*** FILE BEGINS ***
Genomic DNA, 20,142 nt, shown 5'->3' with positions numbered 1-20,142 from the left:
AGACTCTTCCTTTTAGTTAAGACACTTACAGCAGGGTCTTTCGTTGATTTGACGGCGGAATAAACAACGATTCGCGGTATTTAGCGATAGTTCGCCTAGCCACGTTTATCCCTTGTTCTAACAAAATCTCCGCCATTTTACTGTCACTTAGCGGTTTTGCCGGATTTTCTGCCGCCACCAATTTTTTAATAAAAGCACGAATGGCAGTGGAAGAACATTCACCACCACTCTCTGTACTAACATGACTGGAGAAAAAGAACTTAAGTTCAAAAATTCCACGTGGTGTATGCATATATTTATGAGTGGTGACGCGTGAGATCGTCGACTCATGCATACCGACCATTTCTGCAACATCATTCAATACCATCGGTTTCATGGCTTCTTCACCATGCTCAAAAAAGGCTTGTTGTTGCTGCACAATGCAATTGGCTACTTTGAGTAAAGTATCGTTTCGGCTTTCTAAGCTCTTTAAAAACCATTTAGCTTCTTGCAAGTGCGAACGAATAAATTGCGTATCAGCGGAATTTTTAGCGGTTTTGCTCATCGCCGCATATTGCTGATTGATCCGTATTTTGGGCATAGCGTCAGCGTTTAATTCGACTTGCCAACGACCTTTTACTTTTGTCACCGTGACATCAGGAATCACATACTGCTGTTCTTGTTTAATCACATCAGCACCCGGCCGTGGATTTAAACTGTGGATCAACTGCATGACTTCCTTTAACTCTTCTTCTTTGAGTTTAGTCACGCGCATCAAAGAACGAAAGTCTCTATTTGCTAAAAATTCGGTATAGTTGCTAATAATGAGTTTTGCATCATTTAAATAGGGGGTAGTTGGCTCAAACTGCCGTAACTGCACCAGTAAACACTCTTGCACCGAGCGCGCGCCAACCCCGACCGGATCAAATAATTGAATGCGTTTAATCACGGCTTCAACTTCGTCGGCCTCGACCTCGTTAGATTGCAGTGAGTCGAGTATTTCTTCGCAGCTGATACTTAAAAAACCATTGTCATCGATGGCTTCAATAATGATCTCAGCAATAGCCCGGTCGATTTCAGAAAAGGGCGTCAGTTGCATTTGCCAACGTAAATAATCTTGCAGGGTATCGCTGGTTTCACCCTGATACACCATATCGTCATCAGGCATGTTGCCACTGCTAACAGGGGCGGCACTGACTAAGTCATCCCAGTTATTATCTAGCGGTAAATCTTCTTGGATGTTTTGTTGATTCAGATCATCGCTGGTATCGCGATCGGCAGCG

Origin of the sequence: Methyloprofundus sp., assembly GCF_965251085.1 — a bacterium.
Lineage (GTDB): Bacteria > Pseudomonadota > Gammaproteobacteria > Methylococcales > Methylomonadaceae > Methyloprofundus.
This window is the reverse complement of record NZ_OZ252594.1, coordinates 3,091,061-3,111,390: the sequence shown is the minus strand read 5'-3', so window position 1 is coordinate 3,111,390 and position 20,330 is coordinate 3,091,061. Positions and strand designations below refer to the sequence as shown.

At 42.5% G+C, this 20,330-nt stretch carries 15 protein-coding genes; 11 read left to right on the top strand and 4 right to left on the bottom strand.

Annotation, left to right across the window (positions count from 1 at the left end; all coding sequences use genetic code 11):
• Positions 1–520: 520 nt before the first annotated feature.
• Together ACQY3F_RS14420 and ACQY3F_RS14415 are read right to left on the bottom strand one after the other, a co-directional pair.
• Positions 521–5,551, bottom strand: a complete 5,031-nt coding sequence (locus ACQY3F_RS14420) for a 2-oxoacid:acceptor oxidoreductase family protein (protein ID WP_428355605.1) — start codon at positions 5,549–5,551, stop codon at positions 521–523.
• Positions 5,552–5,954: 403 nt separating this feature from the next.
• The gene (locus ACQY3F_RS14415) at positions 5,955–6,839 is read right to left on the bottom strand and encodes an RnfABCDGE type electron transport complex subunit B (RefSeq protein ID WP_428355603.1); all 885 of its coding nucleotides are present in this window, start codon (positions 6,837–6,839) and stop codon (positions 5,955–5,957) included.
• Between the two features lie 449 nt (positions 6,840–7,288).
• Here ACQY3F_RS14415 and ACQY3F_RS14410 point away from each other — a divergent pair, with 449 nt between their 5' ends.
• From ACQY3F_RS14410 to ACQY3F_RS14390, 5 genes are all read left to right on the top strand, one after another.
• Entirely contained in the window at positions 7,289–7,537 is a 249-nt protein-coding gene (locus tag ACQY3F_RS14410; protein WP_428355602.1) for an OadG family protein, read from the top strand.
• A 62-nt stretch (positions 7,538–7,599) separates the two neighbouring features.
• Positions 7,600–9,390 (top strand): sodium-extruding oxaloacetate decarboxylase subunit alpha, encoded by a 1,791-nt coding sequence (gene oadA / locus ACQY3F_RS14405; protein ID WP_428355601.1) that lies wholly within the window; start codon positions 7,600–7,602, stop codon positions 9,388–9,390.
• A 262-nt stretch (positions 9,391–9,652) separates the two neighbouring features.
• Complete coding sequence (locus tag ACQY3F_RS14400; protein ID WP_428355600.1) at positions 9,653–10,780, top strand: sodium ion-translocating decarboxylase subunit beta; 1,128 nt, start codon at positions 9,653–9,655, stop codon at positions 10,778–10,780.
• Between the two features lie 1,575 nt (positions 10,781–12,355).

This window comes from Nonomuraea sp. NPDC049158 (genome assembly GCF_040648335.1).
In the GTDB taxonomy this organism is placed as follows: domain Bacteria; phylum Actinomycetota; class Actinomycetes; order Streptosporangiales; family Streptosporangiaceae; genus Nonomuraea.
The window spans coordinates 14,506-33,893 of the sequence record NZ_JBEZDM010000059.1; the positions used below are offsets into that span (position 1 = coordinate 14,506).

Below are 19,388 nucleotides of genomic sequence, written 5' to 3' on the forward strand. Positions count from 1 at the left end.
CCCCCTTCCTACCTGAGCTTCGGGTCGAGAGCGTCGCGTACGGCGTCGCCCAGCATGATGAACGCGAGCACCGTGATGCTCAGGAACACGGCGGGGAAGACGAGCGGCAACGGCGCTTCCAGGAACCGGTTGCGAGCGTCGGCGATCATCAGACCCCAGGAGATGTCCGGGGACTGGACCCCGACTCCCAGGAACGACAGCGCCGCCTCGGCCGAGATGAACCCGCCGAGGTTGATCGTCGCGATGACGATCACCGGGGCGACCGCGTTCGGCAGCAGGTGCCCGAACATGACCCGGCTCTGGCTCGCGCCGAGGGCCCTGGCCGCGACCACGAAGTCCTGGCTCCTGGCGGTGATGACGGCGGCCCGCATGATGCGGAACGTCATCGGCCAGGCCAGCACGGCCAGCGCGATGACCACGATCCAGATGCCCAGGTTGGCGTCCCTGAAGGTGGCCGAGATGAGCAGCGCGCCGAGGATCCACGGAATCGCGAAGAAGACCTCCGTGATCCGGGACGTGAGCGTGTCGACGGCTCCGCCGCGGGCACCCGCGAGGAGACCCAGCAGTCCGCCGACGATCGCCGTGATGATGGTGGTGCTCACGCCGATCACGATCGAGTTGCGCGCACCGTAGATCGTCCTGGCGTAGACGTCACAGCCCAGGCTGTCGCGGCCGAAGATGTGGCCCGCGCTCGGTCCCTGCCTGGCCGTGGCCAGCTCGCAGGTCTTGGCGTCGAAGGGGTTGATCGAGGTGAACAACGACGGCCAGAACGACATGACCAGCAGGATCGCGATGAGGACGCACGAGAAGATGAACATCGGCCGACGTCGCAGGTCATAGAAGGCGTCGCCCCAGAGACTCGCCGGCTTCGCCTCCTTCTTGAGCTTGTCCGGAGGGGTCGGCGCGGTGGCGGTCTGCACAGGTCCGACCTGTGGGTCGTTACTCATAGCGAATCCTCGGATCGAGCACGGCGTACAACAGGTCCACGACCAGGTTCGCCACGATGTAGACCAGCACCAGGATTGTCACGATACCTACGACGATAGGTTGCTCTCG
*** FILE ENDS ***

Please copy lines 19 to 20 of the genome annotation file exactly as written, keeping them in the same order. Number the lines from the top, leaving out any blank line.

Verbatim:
• A 262-nt stretch (positions 9,391–9,652) separates the two neighbouring features.
• Complete coding sequence (locus tag ACQY3F_RS14400; protein ID WP_428355600.1) at positions 9,653–10,780, top strand: sodium ion-translocating decarboxylase subunit beta; 1,128 nt, start codon at positions 9,653–9,655, stop codon at positions 10,778–10,780.